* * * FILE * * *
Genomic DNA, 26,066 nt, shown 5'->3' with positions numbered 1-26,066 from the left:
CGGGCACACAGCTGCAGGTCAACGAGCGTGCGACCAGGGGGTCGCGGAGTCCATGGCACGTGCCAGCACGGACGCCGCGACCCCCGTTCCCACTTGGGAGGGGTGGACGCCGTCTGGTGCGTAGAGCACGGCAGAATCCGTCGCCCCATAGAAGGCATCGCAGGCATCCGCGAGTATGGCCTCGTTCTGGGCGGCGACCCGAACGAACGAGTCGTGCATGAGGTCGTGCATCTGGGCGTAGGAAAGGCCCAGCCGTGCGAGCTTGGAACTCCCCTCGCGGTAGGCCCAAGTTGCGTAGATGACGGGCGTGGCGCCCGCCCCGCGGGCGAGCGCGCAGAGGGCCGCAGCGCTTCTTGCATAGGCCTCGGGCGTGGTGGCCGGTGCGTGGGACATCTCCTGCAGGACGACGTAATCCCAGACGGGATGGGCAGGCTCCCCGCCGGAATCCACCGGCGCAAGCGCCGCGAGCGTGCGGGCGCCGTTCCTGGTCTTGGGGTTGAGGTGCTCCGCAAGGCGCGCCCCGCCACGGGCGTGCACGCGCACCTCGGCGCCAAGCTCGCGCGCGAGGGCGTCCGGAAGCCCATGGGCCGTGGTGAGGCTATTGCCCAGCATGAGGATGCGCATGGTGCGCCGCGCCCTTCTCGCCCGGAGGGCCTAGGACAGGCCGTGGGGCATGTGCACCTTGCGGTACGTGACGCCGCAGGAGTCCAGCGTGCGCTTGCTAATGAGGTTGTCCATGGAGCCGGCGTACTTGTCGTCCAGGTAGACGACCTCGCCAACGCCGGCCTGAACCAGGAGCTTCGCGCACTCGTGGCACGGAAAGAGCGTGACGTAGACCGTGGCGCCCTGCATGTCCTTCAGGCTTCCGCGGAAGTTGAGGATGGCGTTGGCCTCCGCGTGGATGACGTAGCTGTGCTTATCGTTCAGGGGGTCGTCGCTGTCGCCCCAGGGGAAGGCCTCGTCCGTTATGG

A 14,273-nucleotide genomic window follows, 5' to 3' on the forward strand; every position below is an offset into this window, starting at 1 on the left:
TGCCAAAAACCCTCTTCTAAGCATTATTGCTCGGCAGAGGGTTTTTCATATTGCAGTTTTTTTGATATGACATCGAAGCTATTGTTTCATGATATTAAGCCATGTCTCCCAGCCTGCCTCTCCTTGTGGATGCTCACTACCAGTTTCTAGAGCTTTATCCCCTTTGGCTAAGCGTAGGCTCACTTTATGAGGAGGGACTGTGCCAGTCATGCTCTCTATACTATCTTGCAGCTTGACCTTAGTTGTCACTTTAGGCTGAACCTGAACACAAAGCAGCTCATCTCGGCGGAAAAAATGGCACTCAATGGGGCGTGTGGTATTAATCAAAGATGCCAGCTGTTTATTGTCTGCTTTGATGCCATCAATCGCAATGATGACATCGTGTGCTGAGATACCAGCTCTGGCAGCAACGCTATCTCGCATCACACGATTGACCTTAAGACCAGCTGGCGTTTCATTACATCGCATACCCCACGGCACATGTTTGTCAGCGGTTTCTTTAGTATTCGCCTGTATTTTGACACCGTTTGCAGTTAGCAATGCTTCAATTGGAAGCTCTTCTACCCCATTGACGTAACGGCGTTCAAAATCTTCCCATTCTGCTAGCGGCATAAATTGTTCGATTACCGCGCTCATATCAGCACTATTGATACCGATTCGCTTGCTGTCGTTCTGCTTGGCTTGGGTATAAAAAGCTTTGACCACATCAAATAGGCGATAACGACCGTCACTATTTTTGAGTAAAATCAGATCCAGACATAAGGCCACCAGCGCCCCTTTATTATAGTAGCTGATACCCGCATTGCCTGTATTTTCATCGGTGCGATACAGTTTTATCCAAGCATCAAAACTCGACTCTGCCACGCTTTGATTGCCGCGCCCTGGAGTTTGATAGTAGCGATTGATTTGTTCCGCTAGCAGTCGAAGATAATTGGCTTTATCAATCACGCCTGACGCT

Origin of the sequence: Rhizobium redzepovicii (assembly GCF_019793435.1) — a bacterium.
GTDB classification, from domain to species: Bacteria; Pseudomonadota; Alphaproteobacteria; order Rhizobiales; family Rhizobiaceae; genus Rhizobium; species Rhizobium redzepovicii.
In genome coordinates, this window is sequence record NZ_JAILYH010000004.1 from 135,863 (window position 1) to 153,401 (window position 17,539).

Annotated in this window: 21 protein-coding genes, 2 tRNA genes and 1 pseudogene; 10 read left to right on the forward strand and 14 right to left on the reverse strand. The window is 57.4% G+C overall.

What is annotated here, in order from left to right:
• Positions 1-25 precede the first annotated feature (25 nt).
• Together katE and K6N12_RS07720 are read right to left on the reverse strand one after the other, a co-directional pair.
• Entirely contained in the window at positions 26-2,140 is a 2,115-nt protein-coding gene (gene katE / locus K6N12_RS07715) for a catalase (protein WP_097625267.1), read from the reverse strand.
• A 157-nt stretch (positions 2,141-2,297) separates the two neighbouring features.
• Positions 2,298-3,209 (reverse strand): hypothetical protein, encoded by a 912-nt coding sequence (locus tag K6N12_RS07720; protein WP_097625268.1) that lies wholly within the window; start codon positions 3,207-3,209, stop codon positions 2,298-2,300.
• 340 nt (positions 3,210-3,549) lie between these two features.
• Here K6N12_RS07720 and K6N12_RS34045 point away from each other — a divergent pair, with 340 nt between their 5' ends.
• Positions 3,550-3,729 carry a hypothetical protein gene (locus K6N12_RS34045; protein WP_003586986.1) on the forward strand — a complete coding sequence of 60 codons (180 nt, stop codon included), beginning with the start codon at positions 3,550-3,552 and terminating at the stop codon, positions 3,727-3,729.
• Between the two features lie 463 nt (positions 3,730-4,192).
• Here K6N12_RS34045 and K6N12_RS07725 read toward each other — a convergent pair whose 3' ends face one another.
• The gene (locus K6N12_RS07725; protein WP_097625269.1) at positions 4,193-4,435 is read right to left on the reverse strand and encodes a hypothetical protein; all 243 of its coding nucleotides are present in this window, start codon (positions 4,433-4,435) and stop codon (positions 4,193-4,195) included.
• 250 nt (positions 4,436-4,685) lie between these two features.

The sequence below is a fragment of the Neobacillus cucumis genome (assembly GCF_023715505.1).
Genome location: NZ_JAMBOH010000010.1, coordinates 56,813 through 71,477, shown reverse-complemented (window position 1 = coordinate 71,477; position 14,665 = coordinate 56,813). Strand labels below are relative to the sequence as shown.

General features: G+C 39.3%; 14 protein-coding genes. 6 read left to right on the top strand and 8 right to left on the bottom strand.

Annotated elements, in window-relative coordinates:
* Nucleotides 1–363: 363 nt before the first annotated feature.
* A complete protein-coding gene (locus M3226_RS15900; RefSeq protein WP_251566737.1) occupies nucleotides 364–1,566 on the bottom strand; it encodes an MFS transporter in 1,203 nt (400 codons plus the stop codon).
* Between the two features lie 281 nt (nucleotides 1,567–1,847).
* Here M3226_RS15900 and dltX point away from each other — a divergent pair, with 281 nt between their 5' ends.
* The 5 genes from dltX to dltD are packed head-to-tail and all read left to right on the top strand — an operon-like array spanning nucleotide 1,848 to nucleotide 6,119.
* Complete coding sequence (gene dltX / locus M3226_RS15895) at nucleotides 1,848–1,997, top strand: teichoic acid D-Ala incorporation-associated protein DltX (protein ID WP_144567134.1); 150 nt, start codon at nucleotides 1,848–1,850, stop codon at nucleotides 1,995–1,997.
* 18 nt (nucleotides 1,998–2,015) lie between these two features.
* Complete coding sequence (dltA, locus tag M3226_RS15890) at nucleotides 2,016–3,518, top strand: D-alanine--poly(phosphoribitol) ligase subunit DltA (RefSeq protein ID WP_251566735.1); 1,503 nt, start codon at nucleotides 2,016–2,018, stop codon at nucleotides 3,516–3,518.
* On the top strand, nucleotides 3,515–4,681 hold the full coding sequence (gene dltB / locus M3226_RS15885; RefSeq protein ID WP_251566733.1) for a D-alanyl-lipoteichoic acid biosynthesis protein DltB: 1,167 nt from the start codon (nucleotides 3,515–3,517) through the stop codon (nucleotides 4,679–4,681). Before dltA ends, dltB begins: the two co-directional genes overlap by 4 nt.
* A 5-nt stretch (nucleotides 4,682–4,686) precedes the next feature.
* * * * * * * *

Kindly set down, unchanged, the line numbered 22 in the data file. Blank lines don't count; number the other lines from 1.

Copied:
The sequence below is a fragment of the Neobacillus cucumis genome (assembly GCF_023715505.1).